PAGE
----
Conducting clinical research studies with
Call to participate

Female Sexual Function and Dysfunction


When most of us think of sex, we conjure up images of romance, love, and possibly lust. But what happens if a woman’s interest in sex fades, if sexual thoughts and fantasies are just a memory?  What should be done when a woman’s desire to be sexual has left and she no longer feels responsive to her partner’s advances? This all depends on how the change affects the woman in question. One woman may consider it a natural and normal life progression, while for another the loss becomes a source of personal distress.

For the research scientist, talk of romance and love and lust is translated into “the sexual response cycle” – desire, arousal, plateau, orgasm and resolution. It sounds so clinical, but it serves a purpose in research as different approaches may be necessary for problems that arise in each phase of that cycle. Research is being conducted to find solutions for those women who develop distress when experiencing the common changes described above. Currently we are focused on the desire phase of the cycle, from which arousal and orgasm will hopefully flow.

Hypoactive Sexual Desire Disorder (HSDD) is defined as “the persistent or recurrent deficiency (or absence) of sexual fantasies/thoughts, and/or desire for or receptivity to sexual activity, which causes personal distress.” We are currently conducting a clinical trial of an investigational medication for treatment of HSDD. As with most research into treatment of this problem, we are focused on women who previously had what they felt was a satisfying level of interest in sex, but who have become distressed with experiencing a decrease in interest. Women who have always had a low level of interest in sex are thought to be less likely to benefit from the medications currently being studied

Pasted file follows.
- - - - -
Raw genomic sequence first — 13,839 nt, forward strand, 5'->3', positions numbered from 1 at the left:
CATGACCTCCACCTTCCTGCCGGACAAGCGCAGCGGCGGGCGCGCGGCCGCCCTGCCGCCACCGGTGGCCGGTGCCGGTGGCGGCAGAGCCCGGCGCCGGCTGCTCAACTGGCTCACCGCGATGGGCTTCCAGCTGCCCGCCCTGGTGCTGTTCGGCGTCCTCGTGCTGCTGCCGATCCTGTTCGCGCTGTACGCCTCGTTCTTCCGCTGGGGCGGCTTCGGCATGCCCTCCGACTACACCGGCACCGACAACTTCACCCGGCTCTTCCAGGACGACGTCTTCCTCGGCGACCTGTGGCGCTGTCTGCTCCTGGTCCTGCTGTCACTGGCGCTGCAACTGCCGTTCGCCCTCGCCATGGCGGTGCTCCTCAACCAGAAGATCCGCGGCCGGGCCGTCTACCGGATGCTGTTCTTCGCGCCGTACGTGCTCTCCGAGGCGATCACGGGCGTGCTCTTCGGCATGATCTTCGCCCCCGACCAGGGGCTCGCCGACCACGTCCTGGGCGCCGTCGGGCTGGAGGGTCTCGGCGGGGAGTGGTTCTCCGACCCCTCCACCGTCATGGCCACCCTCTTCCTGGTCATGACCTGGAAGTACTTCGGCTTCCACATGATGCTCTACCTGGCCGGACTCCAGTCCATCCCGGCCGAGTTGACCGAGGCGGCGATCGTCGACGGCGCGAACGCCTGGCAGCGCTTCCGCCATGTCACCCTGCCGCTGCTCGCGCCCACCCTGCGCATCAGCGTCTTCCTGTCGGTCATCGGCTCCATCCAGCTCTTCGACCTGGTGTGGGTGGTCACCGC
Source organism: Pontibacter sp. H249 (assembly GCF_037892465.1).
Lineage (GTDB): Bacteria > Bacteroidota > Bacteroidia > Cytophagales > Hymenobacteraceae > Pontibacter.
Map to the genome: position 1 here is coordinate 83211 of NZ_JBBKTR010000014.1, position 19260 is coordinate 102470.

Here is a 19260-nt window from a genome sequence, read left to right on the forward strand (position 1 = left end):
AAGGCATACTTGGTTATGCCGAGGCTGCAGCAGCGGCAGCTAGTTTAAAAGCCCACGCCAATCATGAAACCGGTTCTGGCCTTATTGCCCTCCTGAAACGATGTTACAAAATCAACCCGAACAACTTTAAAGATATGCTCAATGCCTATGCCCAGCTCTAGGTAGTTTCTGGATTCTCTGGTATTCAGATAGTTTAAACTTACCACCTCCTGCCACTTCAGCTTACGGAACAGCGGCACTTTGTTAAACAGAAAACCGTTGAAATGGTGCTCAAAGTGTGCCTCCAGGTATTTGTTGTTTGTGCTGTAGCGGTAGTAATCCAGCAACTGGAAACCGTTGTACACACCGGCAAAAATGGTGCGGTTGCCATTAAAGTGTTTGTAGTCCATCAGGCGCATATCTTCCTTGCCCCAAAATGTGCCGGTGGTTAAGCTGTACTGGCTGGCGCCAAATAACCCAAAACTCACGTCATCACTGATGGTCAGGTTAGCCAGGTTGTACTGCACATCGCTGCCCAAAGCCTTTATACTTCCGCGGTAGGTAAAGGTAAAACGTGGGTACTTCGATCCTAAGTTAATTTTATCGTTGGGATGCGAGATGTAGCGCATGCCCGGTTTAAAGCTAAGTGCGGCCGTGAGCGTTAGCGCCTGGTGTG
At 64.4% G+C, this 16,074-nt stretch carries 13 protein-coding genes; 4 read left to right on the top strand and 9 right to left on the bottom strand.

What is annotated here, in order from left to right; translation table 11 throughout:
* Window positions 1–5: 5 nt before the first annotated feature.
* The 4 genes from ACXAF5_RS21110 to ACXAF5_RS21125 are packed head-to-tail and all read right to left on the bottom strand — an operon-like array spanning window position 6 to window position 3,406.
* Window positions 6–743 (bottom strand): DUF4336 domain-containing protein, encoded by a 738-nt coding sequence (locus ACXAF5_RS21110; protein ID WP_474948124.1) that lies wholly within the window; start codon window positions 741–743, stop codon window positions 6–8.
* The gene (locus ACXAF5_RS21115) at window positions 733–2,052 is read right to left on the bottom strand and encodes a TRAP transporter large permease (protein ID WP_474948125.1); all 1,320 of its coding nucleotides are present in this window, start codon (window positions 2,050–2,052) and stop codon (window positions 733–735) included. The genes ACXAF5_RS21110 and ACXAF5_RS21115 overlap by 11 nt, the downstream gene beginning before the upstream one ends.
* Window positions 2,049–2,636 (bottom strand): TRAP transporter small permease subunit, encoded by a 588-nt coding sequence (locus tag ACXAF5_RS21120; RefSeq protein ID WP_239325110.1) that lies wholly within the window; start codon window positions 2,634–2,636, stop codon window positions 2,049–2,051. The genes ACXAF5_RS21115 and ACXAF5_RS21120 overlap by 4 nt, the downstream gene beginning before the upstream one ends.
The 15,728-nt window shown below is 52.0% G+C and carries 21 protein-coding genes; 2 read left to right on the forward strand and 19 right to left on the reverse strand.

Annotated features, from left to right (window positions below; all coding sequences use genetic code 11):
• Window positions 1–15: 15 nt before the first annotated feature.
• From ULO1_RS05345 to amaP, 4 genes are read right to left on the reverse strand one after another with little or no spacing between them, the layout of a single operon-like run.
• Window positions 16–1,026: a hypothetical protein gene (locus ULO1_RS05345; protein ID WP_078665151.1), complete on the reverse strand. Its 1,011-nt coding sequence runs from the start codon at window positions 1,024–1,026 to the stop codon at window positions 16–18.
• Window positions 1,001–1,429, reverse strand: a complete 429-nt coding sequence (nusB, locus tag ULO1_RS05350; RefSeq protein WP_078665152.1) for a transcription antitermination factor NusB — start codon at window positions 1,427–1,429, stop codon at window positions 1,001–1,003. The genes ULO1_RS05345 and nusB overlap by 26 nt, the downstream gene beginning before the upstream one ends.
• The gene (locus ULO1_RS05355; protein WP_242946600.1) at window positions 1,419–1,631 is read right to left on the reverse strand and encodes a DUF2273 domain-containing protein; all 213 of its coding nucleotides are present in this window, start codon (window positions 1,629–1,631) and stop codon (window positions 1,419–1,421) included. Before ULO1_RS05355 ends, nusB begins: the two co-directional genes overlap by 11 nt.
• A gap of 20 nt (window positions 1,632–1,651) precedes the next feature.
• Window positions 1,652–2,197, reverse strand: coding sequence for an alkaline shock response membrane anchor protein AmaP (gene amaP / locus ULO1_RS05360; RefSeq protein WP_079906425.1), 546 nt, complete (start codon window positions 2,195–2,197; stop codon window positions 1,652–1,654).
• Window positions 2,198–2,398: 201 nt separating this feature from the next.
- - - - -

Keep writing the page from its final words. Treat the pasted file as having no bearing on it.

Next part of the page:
Call 860-443-4567 to learn more about our current clinical trial for HSDD or e-mail to learn more.

The study is being conducted by Robert M. Spitz, MD, Craig E. McKnight, MD, PhD, and Merrilyn McNatt, APRN.